The vast majority of iPad mini units incorporate a 7.9-inch screen manufactured by LG Display, a report out of Asia claims. AU Optronics, another Apple supplier, is said to be responsible for a much smaller portion of orders as it reportedly continues to suffer from poor yields in the production of panels.

The news is another indication of Apple distancing itself from Samsung. Remember, Samsung was originally the primary supplier of Retina screens for the third-generation iPad, until LG Display stole the Apple account in August. The Galaxy maker also lost out on the iPhone 5 front to rival panel makers, although the company still manufactures chips for Apple devices…

The hit-and-miss DigiTimes wrote Saturday that LG Display and AU Optronics shipped about four million panels for the iPad mini in November, per industry sources:

LG Display and AU Optronics have both been pinpointed as the main display suppliers for Apple’s iPad mini. And judging from shipments thus far, LG Display is still supplying most of the panels for the iPad mini.

Screens from LG Display use In-Plane Switch (IPS) technology while those AU Optronics makes are being built with AHVA technology, sources claim. The report goes on to note that Apple sources backlight units for the device from Radiant Opto-Electronics and Coretronic.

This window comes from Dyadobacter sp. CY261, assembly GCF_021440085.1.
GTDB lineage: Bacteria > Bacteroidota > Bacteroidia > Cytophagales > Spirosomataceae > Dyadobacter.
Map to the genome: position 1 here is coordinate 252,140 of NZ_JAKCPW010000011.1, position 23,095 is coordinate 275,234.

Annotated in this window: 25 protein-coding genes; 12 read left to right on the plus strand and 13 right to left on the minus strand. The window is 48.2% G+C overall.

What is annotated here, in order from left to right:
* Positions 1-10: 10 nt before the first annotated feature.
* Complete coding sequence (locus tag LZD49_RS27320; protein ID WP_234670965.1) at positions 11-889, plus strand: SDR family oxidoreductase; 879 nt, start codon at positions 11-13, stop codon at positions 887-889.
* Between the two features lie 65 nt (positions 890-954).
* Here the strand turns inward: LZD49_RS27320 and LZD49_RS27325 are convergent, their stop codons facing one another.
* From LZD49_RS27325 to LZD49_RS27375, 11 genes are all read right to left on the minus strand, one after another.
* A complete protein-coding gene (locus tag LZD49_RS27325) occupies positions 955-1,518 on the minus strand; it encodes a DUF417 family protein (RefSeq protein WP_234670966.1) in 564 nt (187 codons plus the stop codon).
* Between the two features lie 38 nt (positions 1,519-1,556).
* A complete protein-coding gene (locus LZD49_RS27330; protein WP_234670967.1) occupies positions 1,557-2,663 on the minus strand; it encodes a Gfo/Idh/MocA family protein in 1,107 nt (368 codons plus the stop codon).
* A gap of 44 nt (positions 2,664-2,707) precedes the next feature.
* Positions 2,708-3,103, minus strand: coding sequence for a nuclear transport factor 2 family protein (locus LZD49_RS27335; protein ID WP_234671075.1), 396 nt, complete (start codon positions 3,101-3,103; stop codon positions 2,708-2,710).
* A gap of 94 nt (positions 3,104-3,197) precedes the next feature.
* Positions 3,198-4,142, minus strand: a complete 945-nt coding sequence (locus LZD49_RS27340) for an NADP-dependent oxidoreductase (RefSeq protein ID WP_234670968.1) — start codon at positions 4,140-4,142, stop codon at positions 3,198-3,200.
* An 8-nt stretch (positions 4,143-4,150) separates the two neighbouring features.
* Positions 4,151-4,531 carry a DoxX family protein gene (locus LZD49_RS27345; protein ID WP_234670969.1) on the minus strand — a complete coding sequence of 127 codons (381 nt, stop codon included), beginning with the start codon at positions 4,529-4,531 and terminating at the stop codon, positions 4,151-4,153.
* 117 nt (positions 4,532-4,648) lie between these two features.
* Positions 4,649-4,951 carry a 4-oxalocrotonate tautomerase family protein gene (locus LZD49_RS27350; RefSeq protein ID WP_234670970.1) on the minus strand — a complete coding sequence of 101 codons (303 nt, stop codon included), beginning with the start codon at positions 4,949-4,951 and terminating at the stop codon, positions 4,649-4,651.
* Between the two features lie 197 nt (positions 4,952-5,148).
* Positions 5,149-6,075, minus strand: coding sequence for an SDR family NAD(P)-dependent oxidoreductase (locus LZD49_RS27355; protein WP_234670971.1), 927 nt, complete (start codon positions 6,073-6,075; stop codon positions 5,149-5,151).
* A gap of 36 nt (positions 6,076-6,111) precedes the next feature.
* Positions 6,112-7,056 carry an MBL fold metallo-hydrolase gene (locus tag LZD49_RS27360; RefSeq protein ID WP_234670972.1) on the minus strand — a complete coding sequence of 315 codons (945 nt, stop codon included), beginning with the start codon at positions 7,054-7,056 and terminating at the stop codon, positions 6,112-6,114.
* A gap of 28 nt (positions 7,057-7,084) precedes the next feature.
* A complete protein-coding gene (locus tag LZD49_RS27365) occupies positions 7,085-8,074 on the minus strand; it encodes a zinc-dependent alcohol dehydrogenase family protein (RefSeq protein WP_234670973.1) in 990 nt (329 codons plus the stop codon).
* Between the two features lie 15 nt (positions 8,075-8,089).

Both LG Display and AU Optronics were previously outed as suppliers of iPad mini screens, with China Economic News Service reporting mid-October that AU Optronics was working on fixing manufacturing issues with 7.9-inch panels ahead of September’s iPad mini launch.

Industry observers expect the cumulative shipments of AU Optronics panels for the iPad mini to reach between six and eight million units by the end of 2012 versus the original estimate of about ten million units.

With news of Apple replacing Samsung SDI with alternative suppliers for batteries amid the ongoing legal spat with the Galaxy maker, rumors of Samsung losing Apple chip business in 2014 and talk of Samsung becoming more assertive in Apple price negotiations, it’s clear the iPhone maker no longer wants to fill the pockets of its chief rival in mobile.

Is that a good thing?

Has Apple become too reliant on Samsung technology?

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